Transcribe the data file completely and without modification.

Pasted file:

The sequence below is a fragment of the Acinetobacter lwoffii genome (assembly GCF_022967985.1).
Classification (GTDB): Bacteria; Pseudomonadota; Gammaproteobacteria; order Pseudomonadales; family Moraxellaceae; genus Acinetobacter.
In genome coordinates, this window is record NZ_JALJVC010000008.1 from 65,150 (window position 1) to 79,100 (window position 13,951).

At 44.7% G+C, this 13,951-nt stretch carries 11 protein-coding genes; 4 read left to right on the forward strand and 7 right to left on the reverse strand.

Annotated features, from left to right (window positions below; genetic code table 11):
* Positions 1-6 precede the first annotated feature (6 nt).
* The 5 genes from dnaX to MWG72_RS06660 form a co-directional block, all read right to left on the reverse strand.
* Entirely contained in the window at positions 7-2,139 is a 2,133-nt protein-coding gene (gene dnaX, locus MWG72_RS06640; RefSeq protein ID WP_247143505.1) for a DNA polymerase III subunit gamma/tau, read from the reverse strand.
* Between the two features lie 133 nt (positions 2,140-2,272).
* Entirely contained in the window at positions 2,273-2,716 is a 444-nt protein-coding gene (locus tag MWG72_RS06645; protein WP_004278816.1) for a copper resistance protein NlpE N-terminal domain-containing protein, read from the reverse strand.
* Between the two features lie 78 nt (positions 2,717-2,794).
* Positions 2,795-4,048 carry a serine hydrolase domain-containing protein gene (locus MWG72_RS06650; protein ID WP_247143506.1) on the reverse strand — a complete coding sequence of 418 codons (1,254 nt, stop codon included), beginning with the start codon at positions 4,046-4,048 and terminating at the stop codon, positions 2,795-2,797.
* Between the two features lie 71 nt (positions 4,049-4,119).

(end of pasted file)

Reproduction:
The sequence below is a fragment of the Acinetobacter lwoffii genome (assembly GCF_022967985.1).
Classification (GTDB): Bacteria; Pseudomonadota; Gammaproteobacteria; order Pseudomonadales; family Moraxellaceae; genus Acinetobacter.
In genome coordinates, this window is record NZ_JALJVC010000008.1 from 65,150 (window position 1) to 79,100 (window position 13,951).

At 44.7% G+C, this 13,951-nt stretch carries 11 protein-coding genes; 4 read left to right on the forward strand and 7 right to left on the reverse strand.

Annotated features, from left to right (window positions below; genetic code table 11):
* Positions 1-6 precede the first annotated feature (6 nt).
* The 5 genes from dnaX to MWG72_RS06660 form a co-directional block, all read right to left on the reverse strand.
* Entirely contained in the window at positions 7-2,139 is a 2,133-nt protein-coding gene (gene dnaX, locus MWG72_RS06640; RefSeq protein ID WP_247143505.1) for a DNA polymerase III subunit gamma/tau, read from the reverse strand.
* Between the two features lie 133 nt (positions 2,140-2,272).
* Entirely contained in the window at positions 2,273-2,716 is a 444-nt protein-coding gene (locus tag MWG72_RS06645; protein WP_004278816.1) for a copper resistance protein NlpE N-terminal domain-containing protein, read from the reverse strand.
* Between the two features lie 78 nt (positions 2,717-2,794).
* Positions 2,795-4,048 carry a serine hydrolase domain-containing protein gene (locus MWG72_RS06650; protein ID WP_247143506.1) on the reverse strand — a complete coding sequence of 418 codons (1,254 nt, stop codon included), beginning with the start codon at positions 4,046-4,048 and terminating at the stop codon, positions 2,795-2,797.
* Between the two features lie 71 nt (positions 4,049-4,119).